A pair of guide ridges 34 are attached to the telecommunication assembly 10 for guiding the plurality of distinct backplane circuit boards 80 when installed in, and removed from, the telecommunication assembly 10. The guide ridges 34 are preferably half-circle in shape, constructed of plastic or hard metal, and preferably there are two sets of guide ridges 34 for each backplane circuit board 80 with each set disposed on either side of the circuit board 80. As is best shown in FIG. 11, a plurality of metal or hard plastic stops 32 are disposed on the telecommunication assembly 10 against which the bounding edge 94 of each of the plurality of distinct backplane circuit boards 80 abuts. The plurality of stops 32 work most effectively when each of the distinct backplane circuit boards 80 are inserted into the front of the assembly, slid between the guide ridges 34, and subsequently abut the given stop 32. The guide ridges 34 and stop 32 are also preferably integrally formed with the assembly 10.
As mentioned above, the distinct PCBs 80 are slidably received in parallel to each other in the telecommunication assembly 10 and centered to be in a parallel plane with an associated DSX module 100. Preferably, a plurality of BNC jacks 84 are mounted on each PCB 80 and protrude outward in stair-step fashion thereby allowing easy coupling to the network equipment. The PCBs 80 are individually removable. This is desirable to the operator because they do not need to fully load the telecommunication assembly 10 with PCBs until telecommunication network growth requires such.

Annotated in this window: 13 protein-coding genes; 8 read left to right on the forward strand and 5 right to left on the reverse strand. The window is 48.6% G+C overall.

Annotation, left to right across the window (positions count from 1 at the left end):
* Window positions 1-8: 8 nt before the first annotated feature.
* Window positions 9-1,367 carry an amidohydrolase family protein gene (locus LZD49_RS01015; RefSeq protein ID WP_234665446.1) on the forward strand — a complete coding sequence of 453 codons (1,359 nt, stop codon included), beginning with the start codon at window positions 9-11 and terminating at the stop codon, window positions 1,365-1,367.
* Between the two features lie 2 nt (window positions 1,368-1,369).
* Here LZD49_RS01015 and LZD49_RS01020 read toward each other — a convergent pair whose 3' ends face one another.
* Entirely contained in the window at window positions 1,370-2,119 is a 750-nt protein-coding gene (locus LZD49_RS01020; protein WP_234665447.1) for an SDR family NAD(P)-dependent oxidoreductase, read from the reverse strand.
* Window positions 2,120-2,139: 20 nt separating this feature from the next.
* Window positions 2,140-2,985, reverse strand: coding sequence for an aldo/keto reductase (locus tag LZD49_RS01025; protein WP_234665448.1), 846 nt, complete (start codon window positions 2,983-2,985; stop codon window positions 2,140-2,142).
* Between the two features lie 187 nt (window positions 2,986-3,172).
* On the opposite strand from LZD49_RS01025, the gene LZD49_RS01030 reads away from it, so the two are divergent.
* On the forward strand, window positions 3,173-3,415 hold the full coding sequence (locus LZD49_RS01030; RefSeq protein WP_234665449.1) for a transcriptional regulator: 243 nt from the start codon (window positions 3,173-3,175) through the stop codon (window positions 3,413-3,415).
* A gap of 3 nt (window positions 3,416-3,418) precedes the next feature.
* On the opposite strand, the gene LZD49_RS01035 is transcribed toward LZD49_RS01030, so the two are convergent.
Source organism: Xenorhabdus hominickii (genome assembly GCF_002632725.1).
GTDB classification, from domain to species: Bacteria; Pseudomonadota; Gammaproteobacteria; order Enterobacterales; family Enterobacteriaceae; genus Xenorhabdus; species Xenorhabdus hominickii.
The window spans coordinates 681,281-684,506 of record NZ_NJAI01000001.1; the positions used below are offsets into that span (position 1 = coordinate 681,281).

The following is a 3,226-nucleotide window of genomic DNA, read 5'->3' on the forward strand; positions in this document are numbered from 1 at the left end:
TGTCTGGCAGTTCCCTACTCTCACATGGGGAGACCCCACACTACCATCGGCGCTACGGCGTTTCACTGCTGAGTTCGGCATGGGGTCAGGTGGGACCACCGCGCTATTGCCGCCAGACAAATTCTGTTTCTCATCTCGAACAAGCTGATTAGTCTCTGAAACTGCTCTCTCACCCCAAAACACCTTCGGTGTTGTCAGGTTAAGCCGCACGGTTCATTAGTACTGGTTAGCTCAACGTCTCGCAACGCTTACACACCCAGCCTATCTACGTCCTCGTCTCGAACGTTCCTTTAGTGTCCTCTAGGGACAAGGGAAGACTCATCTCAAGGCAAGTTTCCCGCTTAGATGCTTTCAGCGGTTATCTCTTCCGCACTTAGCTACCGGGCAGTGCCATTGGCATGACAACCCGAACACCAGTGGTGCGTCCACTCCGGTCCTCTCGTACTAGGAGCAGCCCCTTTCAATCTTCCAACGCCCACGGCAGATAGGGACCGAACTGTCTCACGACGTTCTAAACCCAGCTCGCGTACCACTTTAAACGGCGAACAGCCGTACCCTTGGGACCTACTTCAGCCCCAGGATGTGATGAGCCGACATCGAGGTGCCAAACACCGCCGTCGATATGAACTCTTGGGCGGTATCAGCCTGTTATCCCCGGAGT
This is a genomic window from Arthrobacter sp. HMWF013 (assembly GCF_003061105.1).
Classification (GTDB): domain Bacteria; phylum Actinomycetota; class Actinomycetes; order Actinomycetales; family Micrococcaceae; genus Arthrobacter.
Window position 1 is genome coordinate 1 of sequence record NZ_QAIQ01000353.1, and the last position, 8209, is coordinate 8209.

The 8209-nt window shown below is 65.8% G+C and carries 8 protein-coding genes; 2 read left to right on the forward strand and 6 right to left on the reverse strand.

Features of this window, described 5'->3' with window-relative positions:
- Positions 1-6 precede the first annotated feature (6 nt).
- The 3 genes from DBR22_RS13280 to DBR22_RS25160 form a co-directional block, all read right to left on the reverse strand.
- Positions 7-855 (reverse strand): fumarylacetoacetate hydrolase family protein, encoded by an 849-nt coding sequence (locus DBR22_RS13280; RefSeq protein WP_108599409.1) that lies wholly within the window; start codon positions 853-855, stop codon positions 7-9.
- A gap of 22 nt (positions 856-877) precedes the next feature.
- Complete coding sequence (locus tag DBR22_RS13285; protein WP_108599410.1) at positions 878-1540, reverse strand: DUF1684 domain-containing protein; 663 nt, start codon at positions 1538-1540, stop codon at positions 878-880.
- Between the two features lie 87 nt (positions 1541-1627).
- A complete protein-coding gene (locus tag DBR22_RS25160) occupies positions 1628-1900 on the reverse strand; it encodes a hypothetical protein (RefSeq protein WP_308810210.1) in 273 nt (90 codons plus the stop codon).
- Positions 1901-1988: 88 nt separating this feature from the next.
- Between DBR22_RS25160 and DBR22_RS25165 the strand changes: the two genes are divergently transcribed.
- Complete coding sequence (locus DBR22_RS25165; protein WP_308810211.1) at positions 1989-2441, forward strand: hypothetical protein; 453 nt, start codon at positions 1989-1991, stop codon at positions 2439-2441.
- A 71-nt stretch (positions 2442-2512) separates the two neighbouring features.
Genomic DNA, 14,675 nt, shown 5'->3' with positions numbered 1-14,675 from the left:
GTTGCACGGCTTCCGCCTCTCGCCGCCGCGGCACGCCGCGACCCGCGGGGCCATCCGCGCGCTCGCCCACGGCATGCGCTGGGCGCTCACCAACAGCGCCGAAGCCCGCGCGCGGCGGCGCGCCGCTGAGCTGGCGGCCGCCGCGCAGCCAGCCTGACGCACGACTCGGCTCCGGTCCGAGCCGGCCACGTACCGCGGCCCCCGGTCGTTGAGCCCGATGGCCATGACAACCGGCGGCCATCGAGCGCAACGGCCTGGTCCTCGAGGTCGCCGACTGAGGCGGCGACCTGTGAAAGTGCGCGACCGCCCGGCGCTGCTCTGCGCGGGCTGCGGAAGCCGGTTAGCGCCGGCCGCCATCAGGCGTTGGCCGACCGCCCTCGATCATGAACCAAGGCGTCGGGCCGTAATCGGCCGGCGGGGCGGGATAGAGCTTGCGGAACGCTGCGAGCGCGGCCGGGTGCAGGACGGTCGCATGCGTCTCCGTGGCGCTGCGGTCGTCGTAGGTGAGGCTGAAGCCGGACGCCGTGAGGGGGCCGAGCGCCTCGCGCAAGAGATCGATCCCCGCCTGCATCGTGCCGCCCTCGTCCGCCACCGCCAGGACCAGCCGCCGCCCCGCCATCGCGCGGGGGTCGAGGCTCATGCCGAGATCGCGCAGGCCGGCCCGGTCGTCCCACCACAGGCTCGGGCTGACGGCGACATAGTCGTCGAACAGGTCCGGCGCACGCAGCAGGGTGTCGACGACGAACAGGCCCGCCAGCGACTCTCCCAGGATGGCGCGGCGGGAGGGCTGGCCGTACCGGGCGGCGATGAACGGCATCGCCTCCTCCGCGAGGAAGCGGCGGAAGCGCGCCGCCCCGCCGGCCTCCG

Although the invention has been described in detail above, it is expressly understood that it will be apparent to persons skilled in the relevant art that the invention may be modified without departing from the spirit of the invention. Various changes of form, design, or arrangement may be made to the invention without departing from the spirit and scope of the invention. Therefore, the above mentioned description is to be considered exemplary, rather than limiting, and the true scope of the invention is that defined in the following claims.
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|U.S. Classification||361/788, 439/668, 361/798, 361/796|
|International Classification||H04Q1/02, H04Q1/14, H01R13/514, H05K5/00|
|Cooperative Classification||H04Q1/023, H04Q2201/12, H04Q1/15, H04Q2201/10|
|May 17, 1999||AS||Assignment|
Owner name: THOMAS & BETTS INTERNATIONAL, INC., NEVADA
Free format text: ASSIGNMENT OF ASSIGNORS INTEREST;ASSIGNORS:KUTSCH, DUANE B.;GORDON, MERRIL R.;WHITE, CHARLES WILLIAM "BILL";AND OTHERS;REEL/FRAME:009976/0406;SIGNING DATES FROM 19990407 TO 19990510
|Jun 4, 2001||AS||Assignment|
|Oct 30, 2002||AS||Assignment|
Owner name: BANK OF AMERICA, N.A., WASHINGTON
Free format text: SECURITY INTEREST;ASSIGNOR:TELECT, INC.;REEL/FRAME:013429/0248
Effective date: 20021024
|Mar 9, 2004||CC||Certificate of correction|
|Jul 14, 2005||AS||Assignment|
Owner name: COMERICA BANK, CALIFORNIA
Free format text: SECURITY AGREEMENT;ASSIGNOR:TELECT, INC.;REEL/FRAME:016263/0030
Effective date: 20050526
|Jul 17, 2006||AS||Assignment|
Owner name: BANK OF AMERICA, N.A., WASHINGTON
Free format text: TERMINATION AND RELEASE OF SECURITY AAGREEMENT.;ASSIGNOR:TELECT, INC.;REEL/FRAME:018061/0020
Effective date: 20050610
|Jan 2, 2007||FPAY||Fee payment|
Year of fee payment: 4
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Year of fee payment: 8